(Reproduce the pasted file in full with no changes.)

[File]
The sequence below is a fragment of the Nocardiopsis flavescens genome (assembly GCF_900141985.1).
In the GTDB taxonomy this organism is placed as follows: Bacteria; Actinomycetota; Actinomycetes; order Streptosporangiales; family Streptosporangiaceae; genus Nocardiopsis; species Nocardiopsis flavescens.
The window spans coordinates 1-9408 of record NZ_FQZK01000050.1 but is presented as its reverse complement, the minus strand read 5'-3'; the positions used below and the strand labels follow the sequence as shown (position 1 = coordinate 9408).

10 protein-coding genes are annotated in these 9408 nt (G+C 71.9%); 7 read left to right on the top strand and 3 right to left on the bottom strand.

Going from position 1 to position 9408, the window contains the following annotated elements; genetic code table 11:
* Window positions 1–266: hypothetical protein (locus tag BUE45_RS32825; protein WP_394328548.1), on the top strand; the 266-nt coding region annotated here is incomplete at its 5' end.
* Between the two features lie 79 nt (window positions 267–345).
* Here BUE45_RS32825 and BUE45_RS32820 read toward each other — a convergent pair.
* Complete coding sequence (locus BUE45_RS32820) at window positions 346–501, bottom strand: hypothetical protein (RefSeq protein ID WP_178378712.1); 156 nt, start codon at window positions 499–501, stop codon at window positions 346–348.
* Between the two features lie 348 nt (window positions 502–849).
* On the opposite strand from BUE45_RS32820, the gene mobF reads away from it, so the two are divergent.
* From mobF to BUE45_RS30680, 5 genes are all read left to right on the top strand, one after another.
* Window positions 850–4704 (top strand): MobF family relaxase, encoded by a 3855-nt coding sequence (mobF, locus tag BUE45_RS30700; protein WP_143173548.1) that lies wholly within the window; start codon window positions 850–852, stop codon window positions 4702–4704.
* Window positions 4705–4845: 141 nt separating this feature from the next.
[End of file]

The sequence below is a fragment of the Nocardiopsis flavescens genome (assembly GCF_900141985.1).
In the GTDB taxonomy this organism is placed as follows: Bacteria; Actinomycetota; Actinomycetes; order Streptosporangiales; family Streptosporangiaceae; genus Nocardiopsis; species Nocardiopsis flavescens.
The window spans coordinates 1-9408 of record NZ_FQZK01000050.1 but is presented as its reverse complement, the minus strand read 5'-3'; the positions used below and the strand labels follow the sequence as shown (position 1 = coordinate 9408).

10 protein-coding genes are annotated in these 9408 nt (G+C 71.9%); 7 read left to right on the top strand and 3 right to left on the bottom strand.

Going from position 1 to position 9408, the window contains the following annotated elements; genetic code table 11:
* Window positions 1–266: hypothetical protein (locus tag BUE45_RS32825; protein WP_394328548.1), on the top strand; the 266-nt coding region annotated here is incomplete at its 5' end.
* Between the two features lie 79 nt (window positions 267–345).
* Here BUE45_RS32825 and BUE45_RS32820 read toward each other — a convergent pair.
* Complete coding sequence (locus BUE45_RS32820) at window positions 346–501, bottom strand: hypothetical protein (RefSeq protein ID WP_178378712.1); 156 nt, start codon at window positions 499–501, stop codon at window positions 346–348.
* Between the two features lie 348 nt (window positions 502–849).
* On the opposite strand from BUE45_RS32820, the gene mobF reads away from it, so the two are divergent.
* From mobF to BUE45_RS30680, 5 genes are all read left to right on the top strand, one after another.
* Window positions 850–4704 (top strand): MobF family relaxase, encoded by a 3855-nt coding sequence (mobF, locus tag BUE45_RS30700; protein WP_143173548.1) that lies wholly within the window; start codon window positions 850–852, stop codon window positions 4702–4704.
* Window positions 4705–4845: 141 nt separating this feature from the next.